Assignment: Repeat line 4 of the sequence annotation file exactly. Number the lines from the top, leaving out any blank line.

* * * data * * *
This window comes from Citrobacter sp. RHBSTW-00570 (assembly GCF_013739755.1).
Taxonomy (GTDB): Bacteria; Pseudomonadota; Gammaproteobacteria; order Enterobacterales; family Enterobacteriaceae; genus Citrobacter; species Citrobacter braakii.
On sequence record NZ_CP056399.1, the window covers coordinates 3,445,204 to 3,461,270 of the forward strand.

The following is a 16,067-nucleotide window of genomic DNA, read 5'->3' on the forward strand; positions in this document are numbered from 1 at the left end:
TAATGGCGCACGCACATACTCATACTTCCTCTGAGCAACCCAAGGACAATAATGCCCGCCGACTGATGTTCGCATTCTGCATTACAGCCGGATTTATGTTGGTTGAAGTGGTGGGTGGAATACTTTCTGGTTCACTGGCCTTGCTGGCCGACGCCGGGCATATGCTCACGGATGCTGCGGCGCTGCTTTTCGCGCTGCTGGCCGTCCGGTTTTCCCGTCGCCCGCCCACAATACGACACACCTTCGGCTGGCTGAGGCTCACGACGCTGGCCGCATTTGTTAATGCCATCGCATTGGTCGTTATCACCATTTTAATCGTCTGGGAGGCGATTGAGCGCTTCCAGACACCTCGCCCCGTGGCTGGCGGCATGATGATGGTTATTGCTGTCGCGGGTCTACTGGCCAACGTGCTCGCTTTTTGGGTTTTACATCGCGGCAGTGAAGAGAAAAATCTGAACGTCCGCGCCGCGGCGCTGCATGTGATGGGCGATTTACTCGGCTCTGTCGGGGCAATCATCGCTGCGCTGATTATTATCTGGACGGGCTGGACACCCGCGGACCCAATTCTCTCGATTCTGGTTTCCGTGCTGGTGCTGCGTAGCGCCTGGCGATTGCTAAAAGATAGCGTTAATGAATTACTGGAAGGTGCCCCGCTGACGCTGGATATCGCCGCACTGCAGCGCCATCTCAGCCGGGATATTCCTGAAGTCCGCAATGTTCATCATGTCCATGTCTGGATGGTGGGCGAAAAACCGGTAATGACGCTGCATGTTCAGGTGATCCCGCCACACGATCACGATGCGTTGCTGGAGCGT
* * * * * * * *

The following is a 16,067-nucleotide window of genomic DNA, read 5'->3' on the forward strand; positions in this document are numbered from 1 at the left end: